Oh, and some way of getting a hold of you would be nice – an email address or phone number would be cool. How can you except to answer questions – like “where do I buy your wines?” Or maybe you just like seeing your wines sitting in the warehouse.

None of this actually takes that much effort. Really, it doesn’t. All you need to do is spend a little time and money on your website to make it stand out among the rest. If you want to see what I mean, here are links to a couple of websites that get it right.

Arrow Leaf Cellars in BC’s Okanagan has a site that’s easy to negotiate and includes a contact list, newsletter, pictures of the vineyard, and a great tech sheet. There’s even info on screw caps with a link to the New Zealand Screwcap Wine Seal Initiative – just in case you haven’t been converted yet.

Down under, Peter Lehmann Wines has another fantastic site – history, descriptions of the area, info about the winemakers and the wines. After spending time on the site, you want to buy rush out to the store and buy a bottle or two.

And to the winery in Australia who will not put info on their web site because it is too “techie,” it’s time to get with the Digital Age. You say you’d rather have people come to the cellar door to get info than surf the Net. Yeah, right. I’ll just hop on a plane from Canada right away. Lots of luck selling wines in our local market and no reviews from this quarter.


I confess, I have a severe love/hate relationship with the web. I admire Frank’s ability to search through layers and layers until he comes up with some nugget of information, but I certainly don’t share it. No results after a couple of Google searches and I’m on to something else. And sites that give me no contact information put me into orbit – Frank usually doesn’t even bother telling me about them any more because then he has to listen to my usually loud, always colourful verbal tirades.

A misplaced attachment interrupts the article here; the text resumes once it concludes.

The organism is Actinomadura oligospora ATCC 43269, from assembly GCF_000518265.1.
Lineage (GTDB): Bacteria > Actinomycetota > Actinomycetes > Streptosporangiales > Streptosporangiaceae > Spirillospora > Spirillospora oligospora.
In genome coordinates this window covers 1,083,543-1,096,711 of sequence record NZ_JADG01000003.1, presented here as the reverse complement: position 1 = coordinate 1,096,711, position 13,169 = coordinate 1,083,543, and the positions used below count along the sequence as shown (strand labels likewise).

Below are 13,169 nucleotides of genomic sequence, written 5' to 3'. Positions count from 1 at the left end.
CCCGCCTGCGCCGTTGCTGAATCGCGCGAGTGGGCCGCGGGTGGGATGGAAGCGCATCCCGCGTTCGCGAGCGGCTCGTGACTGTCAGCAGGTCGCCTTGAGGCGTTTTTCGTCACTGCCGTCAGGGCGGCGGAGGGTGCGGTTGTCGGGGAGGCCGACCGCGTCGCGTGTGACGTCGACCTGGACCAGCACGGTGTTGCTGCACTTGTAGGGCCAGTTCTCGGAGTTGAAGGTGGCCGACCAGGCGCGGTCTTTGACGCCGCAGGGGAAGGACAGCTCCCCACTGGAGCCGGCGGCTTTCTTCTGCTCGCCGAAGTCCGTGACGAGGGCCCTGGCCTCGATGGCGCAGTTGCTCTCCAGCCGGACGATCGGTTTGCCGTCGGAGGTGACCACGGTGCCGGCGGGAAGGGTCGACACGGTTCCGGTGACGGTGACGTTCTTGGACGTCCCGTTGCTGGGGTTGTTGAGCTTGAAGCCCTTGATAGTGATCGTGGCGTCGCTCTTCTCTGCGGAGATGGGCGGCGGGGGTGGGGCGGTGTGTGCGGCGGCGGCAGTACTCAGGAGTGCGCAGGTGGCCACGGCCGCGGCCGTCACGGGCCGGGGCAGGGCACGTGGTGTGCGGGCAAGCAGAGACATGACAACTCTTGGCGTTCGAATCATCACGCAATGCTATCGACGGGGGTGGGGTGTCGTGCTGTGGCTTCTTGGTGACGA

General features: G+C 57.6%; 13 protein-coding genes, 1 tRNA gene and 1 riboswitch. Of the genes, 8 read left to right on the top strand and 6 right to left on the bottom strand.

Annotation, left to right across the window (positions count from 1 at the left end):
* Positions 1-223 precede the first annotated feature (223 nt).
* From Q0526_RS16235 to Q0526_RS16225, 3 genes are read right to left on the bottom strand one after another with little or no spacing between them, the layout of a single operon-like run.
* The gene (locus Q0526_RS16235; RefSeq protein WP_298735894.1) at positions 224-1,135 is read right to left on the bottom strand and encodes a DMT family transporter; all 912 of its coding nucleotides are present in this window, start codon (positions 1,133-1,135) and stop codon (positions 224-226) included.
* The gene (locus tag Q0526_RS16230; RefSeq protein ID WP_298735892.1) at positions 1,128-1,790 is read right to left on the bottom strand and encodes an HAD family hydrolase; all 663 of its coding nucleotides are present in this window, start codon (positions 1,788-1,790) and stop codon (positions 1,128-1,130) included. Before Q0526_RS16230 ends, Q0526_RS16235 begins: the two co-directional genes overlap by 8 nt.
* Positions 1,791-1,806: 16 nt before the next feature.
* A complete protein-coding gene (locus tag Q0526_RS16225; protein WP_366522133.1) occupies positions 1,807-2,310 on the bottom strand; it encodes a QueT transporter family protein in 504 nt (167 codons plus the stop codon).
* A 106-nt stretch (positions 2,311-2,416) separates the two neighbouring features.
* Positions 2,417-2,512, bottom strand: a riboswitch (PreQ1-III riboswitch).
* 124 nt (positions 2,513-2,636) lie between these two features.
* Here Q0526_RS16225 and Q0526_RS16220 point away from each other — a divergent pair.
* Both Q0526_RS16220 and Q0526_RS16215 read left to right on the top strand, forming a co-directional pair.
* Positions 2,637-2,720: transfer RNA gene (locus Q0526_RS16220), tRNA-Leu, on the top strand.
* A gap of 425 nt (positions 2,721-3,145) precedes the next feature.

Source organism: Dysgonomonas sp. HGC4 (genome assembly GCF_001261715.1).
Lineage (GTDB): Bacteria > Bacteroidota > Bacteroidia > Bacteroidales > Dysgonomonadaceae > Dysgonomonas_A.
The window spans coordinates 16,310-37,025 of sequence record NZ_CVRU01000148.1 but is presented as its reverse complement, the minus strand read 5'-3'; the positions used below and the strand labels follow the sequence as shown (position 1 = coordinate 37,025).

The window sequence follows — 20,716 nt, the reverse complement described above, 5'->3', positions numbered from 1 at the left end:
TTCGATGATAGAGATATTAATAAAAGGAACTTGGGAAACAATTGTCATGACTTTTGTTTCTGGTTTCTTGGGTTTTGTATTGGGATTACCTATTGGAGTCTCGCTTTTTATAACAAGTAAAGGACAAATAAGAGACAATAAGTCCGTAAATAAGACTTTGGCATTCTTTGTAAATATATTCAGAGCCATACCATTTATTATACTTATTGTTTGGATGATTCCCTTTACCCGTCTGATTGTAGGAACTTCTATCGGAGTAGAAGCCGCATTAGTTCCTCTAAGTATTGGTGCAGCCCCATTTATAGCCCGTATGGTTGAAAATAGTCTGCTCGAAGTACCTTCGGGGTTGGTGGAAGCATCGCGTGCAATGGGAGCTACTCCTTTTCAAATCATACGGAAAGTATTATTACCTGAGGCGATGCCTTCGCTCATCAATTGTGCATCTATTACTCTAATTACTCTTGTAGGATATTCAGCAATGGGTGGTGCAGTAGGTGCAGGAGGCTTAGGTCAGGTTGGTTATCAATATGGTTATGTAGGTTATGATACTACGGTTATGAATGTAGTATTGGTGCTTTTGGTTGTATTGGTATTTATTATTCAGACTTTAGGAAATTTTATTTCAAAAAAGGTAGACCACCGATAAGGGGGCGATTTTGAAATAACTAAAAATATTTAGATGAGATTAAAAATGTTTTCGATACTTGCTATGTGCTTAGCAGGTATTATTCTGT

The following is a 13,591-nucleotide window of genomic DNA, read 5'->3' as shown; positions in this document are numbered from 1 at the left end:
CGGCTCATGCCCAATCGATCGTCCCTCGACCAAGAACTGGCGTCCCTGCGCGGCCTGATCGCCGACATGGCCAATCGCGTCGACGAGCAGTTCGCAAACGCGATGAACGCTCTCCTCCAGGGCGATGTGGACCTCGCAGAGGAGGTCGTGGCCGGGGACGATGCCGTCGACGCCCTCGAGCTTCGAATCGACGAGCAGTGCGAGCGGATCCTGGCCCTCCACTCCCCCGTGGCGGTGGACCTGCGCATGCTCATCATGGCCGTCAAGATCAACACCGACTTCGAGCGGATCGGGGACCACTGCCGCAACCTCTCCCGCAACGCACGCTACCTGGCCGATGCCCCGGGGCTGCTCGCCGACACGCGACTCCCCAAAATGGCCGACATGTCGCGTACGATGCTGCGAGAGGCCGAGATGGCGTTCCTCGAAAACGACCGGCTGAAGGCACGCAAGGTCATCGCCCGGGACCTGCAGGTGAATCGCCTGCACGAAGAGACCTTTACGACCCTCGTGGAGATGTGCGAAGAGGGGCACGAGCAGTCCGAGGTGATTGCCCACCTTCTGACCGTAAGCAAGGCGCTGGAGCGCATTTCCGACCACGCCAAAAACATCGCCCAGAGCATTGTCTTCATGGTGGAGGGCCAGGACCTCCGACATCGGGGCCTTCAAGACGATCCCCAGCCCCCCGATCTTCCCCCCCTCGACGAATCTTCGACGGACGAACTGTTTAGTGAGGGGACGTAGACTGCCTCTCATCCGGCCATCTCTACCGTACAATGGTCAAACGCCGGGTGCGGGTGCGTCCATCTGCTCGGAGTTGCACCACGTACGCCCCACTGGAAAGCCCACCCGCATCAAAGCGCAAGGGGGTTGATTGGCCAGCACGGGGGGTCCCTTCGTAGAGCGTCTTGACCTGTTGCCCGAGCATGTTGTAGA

However, one interesting thing did come out of his visit to the “We don’t believe in an Internet presence” Aussie site. Our debate on whether the owner was simply stupid or was being blatantly arrogant was lively, thoroughly entertaining, and will certainly keep them at the top of our “Do Not Visit or Buy From” list for a long, long time. FYI: arrogant won hands down.

Note: Photos show the Arrow Leaf Cellars' vineyards and porch area. Wine bottles show Arrow Leaf's Zweigelt and Peter Lehmann's Semillon. Enjoy.

Sunday, December 09, 2007

A Taste of Argentina: Two Wines from Patagonia

This was originally going to be one of those quick and dirty reviews. Two Argentinean wines, a snack provided by Chef Tim (that would be Tim Ellison, one of our favourite local sommeliers and co-founder of the BC Wine Appreciation Society), followed by a fast dash through the Cambie Liquor store to stock up on a few winter staples like Cognac and Champagne. Oh well, things change.